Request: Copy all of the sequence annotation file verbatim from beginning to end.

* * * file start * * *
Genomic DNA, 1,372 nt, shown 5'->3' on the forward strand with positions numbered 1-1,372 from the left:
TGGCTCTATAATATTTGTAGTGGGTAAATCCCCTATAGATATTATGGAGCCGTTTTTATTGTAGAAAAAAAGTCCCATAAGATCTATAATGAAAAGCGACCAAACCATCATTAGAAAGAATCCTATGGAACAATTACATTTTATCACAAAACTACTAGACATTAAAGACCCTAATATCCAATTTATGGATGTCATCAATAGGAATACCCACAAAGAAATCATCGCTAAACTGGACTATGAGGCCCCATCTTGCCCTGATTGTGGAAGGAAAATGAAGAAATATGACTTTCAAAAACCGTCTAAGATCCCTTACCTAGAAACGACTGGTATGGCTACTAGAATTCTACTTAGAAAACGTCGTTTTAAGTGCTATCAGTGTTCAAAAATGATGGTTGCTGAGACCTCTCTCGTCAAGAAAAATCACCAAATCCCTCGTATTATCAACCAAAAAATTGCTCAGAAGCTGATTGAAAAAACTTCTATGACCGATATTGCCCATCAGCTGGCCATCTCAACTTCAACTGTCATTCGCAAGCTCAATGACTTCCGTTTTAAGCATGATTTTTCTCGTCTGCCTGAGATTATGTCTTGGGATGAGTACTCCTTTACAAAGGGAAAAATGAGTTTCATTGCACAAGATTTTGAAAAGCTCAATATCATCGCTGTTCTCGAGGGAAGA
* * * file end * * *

Genomic DNA, 1,372 nt, shown 5'->3' on the forward strand with positions numbered 1-1,372 from the left:
TGGCTCTATAATATTTGTAGTGGGTAAATCCCCTATAGATATTATGGAGCCGTTTTTATTGTAGAAAAAAAGTCCCATAAGATCTATAATGAAAAGCGACCAAACCATCATTAGAAAGAATCCTATGGAACAATTACATTTTATCACAAAACTACTAGACATTAAAGACCCTAATATCCAATTTATGGATGTCATCAATAGGAATACCCACAAAGAAATCATCGCTAAACTGGACTATGAGGCCCCATCTTGCCCTGATTGTGGAAGGAAAATGAAGAAATATGACTTTCAAAAACCGTCTAAGATCCCTTACCTAGAAACGACTGGTATGGCTACTAGAATTCTACTTAGAAAACGTCGTTTTAAGTGCTATCAGTGTTCAAAAATGATGGTTGCTGAGACCTCTCTCGTCAAGAAAAATCACCAAATCCCTCGTATTATCAACCAAAAAATTGCTCAGAAGCTGATTGAAAAAACTTCTATGACCGATATTGCCCATCAGCTGGCCATCTCAACTTCAACTGTCATTCGCAAGCTCAATGACTTCCGTTTTAAGCATGATTTTTCTCGTCTGCCTGAGATTATGTCTTGGGATGAGTACTCCTTTACAAAGGGAAAAATGAGTTTCATTGCACAAGATTTTGAAAAGCTCAATATCATCGCTGTTCTCGAGGGAAGA